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Love Your Pelvis

Updated: Aug 14, 2020

Hello Mommies! Happy December.

If you are like me, you woke up this morning thinking, "How the HECK can it be December already?" With the end of the year fast approaching I always think its good to take SOME TIME TO YOURSELF! What better way to do that then learning more about your body.


Every couple of days we will be posting facts about specific topics.

[DISCLOSURE: This information is not meant to be ALL encompassing and should NOT replace seeking advice from your health care provider for specific, questions, solutions, and concerns about your health. The purpose is to spark curiosity and gain some insight into your health.]


When considering labor and birth the biggest fears for women (other than the pain) is the potential for tearing. The vagina is an amazing organ. It’s actually designed to push something the size of a cantaloupe out!! BUUTTTT… most people don’t know that first-time moms have a 95% chance of experiencing some form of tearing during delivery. You are probably thinking, "WHAT? 95% of women have a vaginal tear? NOT ME!"

Here Are Some Helpful Tips

A vaginal tear is a laceration to the perineum (the area between the vagina and rectum) that occurs when the baby is pushed out.

The most common tear for new mothers is a second-degree tear, defined by tearing through several muscles of the perineum. The repair is normally done using a local anesthetic. Second-degree tears are unlikely to cause long-term problems, but they can be very sore.

Massages of the perineal area four to six weeks before your due date can help reduce tears.

You can practice a daily 10 - 15-minute perineal massage with an oil or a water-based lubricant which is thought to soften the tissue. (Always consult your doctor before doing this exercise especially if you have a history of herpes, as practicing perineal massage with an active herpes outbreak increases the risk of the virus spreading throughout the genital tract.)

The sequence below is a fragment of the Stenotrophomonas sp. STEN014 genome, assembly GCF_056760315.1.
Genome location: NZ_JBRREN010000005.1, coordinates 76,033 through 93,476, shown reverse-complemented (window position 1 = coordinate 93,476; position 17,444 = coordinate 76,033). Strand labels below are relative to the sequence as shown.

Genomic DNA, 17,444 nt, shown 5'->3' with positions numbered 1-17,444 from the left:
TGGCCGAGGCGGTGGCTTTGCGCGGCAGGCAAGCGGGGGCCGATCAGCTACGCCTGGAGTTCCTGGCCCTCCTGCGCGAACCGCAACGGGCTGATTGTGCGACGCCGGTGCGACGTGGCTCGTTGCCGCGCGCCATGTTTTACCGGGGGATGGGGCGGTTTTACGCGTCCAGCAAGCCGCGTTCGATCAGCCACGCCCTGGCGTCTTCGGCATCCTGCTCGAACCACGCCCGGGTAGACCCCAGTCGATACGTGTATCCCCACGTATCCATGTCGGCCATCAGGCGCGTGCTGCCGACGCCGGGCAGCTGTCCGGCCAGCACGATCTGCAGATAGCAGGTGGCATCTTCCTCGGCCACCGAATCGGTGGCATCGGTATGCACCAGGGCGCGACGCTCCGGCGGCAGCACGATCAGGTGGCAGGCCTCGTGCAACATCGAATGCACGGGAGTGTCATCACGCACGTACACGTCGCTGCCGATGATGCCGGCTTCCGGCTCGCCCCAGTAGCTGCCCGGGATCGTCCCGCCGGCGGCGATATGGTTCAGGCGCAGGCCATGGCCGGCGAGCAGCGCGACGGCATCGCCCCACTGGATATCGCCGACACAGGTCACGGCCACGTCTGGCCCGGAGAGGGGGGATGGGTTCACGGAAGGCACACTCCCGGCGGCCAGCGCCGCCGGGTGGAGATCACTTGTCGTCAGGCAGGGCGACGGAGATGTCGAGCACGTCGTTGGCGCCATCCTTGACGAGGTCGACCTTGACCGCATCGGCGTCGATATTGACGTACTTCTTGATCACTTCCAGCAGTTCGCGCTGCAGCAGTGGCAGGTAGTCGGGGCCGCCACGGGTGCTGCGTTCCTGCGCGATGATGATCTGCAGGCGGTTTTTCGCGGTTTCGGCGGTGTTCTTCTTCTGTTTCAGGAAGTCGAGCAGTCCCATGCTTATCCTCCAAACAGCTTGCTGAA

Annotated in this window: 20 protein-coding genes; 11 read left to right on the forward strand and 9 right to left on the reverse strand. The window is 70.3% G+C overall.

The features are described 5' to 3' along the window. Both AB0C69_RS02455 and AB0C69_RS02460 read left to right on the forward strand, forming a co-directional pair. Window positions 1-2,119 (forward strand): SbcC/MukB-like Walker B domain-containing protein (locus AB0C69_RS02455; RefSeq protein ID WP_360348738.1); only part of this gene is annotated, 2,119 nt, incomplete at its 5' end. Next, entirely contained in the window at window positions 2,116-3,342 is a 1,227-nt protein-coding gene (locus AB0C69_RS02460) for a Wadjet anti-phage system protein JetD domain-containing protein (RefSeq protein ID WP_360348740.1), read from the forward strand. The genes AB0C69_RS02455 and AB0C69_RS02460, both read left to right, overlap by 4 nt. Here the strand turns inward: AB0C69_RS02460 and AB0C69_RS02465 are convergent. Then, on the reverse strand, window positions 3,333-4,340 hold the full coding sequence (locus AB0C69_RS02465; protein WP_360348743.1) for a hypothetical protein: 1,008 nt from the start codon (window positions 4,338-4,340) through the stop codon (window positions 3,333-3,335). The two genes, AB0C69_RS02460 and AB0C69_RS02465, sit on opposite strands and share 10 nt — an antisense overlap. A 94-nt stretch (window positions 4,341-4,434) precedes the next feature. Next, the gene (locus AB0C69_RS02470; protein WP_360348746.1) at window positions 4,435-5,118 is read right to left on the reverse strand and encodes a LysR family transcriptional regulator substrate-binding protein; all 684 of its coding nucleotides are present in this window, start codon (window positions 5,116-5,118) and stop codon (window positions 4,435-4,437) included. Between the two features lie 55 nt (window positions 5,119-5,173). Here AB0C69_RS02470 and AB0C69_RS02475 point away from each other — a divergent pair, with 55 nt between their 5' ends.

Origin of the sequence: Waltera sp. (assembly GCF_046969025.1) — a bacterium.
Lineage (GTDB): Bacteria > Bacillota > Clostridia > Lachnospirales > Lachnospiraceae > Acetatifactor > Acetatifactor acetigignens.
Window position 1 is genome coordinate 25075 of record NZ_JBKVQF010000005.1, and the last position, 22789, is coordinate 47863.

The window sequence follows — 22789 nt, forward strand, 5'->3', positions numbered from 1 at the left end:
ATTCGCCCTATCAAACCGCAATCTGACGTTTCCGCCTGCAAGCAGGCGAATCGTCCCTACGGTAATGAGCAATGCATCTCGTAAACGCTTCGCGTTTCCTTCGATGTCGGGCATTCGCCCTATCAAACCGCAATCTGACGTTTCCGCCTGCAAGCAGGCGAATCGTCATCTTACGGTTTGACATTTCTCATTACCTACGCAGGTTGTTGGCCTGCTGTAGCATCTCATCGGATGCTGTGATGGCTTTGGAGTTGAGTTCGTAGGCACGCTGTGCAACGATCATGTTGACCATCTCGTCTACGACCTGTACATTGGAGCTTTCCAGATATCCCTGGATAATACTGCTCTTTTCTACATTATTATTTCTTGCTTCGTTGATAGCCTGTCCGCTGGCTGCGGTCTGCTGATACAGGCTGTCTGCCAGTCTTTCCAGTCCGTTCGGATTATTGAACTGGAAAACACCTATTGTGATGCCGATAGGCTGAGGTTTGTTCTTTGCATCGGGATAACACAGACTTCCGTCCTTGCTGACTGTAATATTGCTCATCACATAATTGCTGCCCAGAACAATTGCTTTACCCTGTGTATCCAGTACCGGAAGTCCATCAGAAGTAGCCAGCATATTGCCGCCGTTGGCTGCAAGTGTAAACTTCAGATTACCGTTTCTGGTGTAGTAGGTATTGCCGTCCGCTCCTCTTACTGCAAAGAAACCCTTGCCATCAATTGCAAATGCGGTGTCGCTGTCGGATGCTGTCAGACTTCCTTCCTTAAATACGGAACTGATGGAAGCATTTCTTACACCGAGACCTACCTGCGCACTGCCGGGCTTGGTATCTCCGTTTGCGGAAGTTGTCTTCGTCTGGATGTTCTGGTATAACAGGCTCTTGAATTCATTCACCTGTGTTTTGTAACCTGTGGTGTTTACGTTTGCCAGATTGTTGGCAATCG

• What oil can you use?

Organic oils that are unscented such as grape seed oil, olive oil, vitamin E oil, coconut oil, or sunflower oil.

  • What lubricant can you use?

A water-based lubricant such as uber lube, or KY Jelly! Ladies- DO NOT get scented oils or lubricants!

  • How do a perineal massage?

Place two fingers about 1 to 1 1/2 inches in the vagina, pressing gently down toward the rectum and the sides of the vagina, stretching the skin with your fingers.

  • Keep your perineum warm?

Ask your doctor for a warm washcloth while you are actively pushing, this can help reduce swelling and tears.

  • Prepare for pushing.

It helps to take a birthing class. Specifically, aim for more controlled and less expulsive pushing. Pushing the baby out gently and slowly can allow your tissue time to stretch and give way for the baby.

  • Deliver in an upright, nonflat position. 

There are a number of delivery positions that might reduce the risk of a vaginal tear during childbirth. These positions include:

  1. Throne Position

  2. On All Fours

  3. Leaning forward in a supported sitting or kneeling position

  4. Lying on your side

Avoid an episiotomy if possible.

An episiotomy incision made by your provider to widen the vaginal opening. It is no longer the standard practice and is rarely necessary. An episiotomy may actually worsen any damage done by delivery and may negatively impact the healing process.

I hope you ladies found this blog helpful! Please check out our Facebook and Instagram accounts @huddleupmoms every few days and learn more about your Pelvic Health this December!


  1. To learn more about Perineal Massage Click here:

  2. To learn more about vaginal tears click here:




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